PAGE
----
Vol. 5, Issue 4, Part B (2017)
Indigenous knowledge on use of medicinal plants by indigenous people of Lemo District, Hadiya Zone, Southern Ethiopia
Author(s): Mulugeta Kebebew and Erchafo Mohamed
Abstract: Traditional medicine is used throughout the world as it is dependent on locally available plants, which are easily accessible, simple to use and affordable. These medical systems are heavily dependent on various plant species and plant based products. Hence, the aim of this study is to documented different types of traditional medicinal plants used by the indigenous peoples in Lemo Woreda, Hadiya Zone southern Ethiopia. Sixty healers were used to collect data on use of medicinal plants using semi-structured questionnaires, group discussion, and field observation. The study was focused on identifying medicinal plants, disease treated, part of the plant used, methods of preparation, route of administration, ingredients added and preference ranking. In the current study, it was reported that 54 plant species belonging to 38 genera and 29 families were commonly used to treat various human and livestock ailments. Out of these 23 were cultivated where as 20 of them were wild and 11were wild and cultivated plants. The most dominant plant part was leaf 22 (40.74%) followed by barks 7 (12.96%). The most common method of preparation is crushing about 27(43.55%) and the route of administration was oral administration about 39 (72.22%). The principal threatening factors reported were removal of medicinal plants for different purposes (e.g. firewood and charcoal production, building and construction, fencing materials, etc.), overgrazing/over browsing, human settlement, agricultural expansion, over harvesting and burning forests. Documenting the eroding plants and associated indigenous knowledge can be used as a basis for developing management plans for conservation and sustainable use of traditional medicinal plants in the area.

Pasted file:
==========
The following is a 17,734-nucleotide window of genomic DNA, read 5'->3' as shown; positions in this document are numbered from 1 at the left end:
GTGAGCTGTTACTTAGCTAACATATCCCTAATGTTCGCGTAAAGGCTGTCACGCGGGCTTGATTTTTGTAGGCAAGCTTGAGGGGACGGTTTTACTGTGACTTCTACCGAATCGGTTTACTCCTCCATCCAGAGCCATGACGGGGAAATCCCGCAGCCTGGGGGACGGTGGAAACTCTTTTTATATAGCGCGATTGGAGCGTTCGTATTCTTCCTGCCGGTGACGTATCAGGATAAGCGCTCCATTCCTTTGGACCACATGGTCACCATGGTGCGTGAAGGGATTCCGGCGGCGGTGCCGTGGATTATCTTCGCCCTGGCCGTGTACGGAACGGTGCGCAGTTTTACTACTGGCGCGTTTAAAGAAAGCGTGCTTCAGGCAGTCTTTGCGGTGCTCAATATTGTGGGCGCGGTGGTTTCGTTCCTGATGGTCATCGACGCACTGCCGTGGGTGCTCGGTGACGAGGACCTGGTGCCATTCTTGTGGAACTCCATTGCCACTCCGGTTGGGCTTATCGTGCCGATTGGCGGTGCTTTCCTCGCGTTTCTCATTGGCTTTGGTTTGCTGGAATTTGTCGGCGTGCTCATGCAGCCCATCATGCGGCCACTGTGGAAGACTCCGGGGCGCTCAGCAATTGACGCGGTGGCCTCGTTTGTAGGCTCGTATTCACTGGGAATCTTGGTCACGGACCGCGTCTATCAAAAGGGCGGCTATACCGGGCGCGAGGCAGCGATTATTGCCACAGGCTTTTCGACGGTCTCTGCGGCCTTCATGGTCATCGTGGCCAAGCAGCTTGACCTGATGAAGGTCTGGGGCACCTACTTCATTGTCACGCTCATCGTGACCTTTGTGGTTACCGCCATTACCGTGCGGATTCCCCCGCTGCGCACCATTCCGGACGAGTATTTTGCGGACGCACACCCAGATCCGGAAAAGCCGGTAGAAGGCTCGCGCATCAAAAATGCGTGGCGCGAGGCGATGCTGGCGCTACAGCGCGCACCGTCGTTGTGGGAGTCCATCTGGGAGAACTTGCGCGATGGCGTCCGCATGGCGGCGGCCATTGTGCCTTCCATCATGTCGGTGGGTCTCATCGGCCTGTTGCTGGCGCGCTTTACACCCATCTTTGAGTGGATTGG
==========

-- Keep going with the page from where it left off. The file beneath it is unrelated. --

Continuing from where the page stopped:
How to cite this article:
Mulugeta Kebebew, Erchafo Mohamed. Indigenous knowledge on use of medicinal plants by indigenous people of Lemo District, Hadiya Zone, Southern Ethiopia. Int J Herb Med 2017;5(4):124-135.